3 mins   confidence: Answerer confidence 4/5Answerer confidence 4/5 peer agreement (net): +9
storage for provisions / precious items / personal possessions


Explanation:
storage box / chest / trunk

--------------------------------------------------
Note added at 2004-04-05 08:13:51 (GMT)
--------------------------------------------------

Introduction: Going to sea was an enterprise that could take months or years. Each sailor was allowed only a small amount of storage space in the cramped foc’s’le. If he was careful, he could pack everything he was likely to need in his sea-chest. The sea-chest was often carved or decorated with intricately worked handles, showcasing the skill of its owner. Sea chests held about as much as a modern duffel bag, but the supplies were expected to last throughout the voyage. The ship\'s store (slop chest) sold canvas, twine, and other supplies to sailors, but the sailor had to know how to construct shirts, trousers, hat, and jacket, as well as how to mend them.

The following verses were found in a log or journal from the whaling ship Ocean Rover and were written in 1859. They would probably have been sung to a popular tune of the time; it works well with the tune to \"The Sailor’s Alphabet\" (see resources). In the song we are told about what a prudent and experienced sailor would take along on a sea voyage. This song is taken from Gale Huntington’s wonderful resource, Songs the Whalemen Sang (Dover, 1970).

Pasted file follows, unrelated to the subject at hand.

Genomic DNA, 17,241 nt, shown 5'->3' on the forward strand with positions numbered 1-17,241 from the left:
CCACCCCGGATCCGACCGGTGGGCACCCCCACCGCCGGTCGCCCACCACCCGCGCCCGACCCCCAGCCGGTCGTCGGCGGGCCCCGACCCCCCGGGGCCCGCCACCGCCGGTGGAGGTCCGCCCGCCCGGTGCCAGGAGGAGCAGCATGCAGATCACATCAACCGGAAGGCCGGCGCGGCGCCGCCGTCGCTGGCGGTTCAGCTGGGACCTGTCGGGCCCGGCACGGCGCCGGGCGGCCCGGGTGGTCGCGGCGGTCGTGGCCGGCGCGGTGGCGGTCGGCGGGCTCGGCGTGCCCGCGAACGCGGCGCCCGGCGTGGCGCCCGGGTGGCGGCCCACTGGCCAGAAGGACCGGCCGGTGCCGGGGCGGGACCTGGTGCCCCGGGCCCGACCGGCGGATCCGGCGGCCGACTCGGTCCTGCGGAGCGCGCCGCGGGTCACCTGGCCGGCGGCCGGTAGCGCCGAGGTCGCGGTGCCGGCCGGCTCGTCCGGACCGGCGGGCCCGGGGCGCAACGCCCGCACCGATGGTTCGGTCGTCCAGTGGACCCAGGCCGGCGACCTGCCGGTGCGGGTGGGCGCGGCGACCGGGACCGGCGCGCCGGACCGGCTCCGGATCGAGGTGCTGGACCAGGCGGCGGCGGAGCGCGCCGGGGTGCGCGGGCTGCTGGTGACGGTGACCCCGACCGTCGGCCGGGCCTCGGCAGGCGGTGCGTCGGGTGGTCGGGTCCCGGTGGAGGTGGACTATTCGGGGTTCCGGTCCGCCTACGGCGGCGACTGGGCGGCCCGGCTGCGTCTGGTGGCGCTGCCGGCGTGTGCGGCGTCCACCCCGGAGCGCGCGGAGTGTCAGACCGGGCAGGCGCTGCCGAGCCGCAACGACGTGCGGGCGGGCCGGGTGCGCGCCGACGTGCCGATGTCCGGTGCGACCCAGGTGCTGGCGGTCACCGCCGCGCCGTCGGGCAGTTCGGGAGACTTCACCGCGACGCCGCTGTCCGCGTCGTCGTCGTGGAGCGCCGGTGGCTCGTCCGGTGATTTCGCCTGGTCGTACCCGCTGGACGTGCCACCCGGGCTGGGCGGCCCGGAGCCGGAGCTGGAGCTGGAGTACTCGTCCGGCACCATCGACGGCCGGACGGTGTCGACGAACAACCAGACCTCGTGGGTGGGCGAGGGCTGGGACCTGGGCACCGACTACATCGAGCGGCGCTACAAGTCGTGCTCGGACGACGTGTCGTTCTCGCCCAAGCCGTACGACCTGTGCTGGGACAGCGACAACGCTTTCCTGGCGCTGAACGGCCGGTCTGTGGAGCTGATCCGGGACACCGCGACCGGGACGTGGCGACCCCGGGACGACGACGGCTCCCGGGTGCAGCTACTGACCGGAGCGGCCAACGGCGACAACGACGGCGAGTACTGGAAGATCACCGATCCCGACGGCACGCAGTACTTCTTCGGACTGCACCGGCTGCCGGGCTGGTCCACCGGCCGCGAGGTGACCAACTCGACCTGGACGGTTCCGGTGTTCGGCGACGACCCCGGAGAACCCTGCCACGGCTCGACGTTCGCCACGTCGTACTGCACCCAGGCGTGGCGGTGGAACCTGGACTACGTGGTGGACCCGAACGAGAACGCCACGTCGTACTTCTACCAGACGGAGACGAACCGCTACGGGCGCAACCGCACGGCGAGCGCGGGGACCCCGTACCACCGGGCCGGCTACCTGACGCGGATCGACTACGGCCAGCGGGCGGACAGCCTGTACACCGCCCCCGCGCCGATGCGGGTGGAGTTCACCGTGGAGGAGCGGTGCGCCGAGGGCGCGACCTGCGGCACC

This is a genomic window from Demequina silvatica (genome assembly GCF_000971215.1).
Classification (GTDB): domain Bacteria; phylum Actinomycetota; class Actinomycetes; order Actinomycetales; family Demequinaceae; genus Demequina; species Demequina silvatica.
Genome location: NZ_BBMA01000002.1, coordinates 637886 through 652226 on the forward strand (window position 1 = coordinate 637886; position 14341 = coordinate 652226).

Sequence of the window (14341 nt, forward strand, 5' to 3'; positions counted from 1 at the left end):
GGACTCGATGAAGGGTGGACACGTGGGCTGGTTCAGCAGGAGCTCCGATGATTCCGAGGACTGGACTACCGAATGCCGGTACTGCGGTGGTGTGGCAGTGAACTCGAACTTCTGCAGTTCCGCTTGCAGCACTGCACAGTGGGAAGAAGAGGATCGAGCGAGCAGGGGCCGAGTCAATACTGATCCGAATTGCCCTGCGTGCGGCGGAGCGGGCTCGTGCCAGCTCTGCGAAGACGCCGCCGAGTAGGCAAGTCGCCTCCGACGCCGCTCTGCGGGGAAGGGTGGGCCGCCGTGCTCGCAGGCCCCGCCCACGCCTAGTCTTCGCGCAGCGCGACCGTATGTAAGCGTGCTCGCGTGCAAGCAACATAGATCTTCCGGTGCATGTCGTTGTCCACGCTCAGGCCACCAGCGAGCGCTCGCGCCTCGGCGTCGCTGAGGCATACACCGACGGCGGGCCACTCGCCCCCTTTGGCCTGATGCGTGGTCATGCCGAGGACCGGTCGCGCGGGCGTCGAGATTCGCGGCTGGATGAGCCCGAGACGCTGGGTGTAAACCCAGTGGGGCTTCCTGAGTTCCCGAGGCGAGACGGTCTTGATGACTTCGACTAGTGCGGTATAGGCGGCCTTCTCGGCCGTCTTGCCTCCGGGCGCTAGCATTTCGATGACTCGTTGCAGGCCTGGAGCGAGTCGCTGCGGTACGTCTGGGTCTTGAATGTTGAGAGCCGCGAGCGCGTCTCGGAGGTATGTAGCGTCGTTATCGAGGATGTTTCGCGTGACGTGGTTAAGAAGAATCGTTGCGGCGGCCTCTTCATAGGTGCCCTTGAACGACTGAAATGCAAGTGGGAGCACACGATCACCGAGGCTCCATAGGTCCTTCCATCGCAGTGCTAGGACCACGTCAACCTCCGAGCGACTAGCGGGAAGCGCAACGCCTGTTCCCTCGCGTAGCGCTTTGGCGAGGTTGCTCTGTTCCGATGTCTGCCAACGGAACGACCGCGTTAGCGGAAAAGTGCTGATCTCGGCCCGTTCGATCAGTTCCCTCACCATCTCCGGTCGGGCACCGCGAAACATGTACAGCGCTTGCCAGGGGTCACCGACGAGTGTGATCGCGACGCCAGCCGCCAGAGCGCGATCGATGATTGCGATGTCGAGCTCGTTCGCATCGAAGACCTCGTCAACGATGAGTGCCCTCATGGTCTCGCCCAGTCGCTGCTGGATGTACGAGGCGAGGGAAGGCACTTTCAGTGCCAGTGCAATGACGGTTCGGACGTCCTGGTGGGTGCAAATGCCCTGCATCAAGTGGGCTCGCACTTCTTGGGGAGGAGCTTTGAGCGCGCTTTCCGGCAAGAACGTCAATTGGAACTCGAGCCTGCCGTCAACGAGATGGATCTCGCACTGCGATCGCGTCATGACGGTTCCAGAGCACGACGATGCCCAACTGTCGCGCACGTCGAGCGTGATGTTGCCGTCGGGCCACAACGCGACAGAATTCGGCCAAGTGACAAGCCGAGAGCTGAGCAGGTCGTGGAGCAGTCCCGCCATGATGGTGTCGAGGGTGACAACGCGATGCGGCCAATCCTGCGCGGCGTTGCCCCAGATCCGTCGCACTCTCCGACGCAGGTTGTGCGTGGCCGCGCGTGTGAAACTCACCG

The following verses were found in a log or journal from the whaling ship Ocean Rover and were written in 1859. They would probably have been sung to a popular tune of the time; it works well with the tune to \"The Sailor’s Alphabet\" (see resources). In the song we are told about what a prudent and experienced sailor would take along on a sea voyage. This song is taken from Gale Huntington’s wonderful resource, Songs the Whalemen Sang (Dover, 1970).

A FITTING OUT

A chest that is neither too large nor too small
Is the first thing to which your attention I\'ll call
The things to put in it are next to be named
And if I omit some I\'m not to be blamed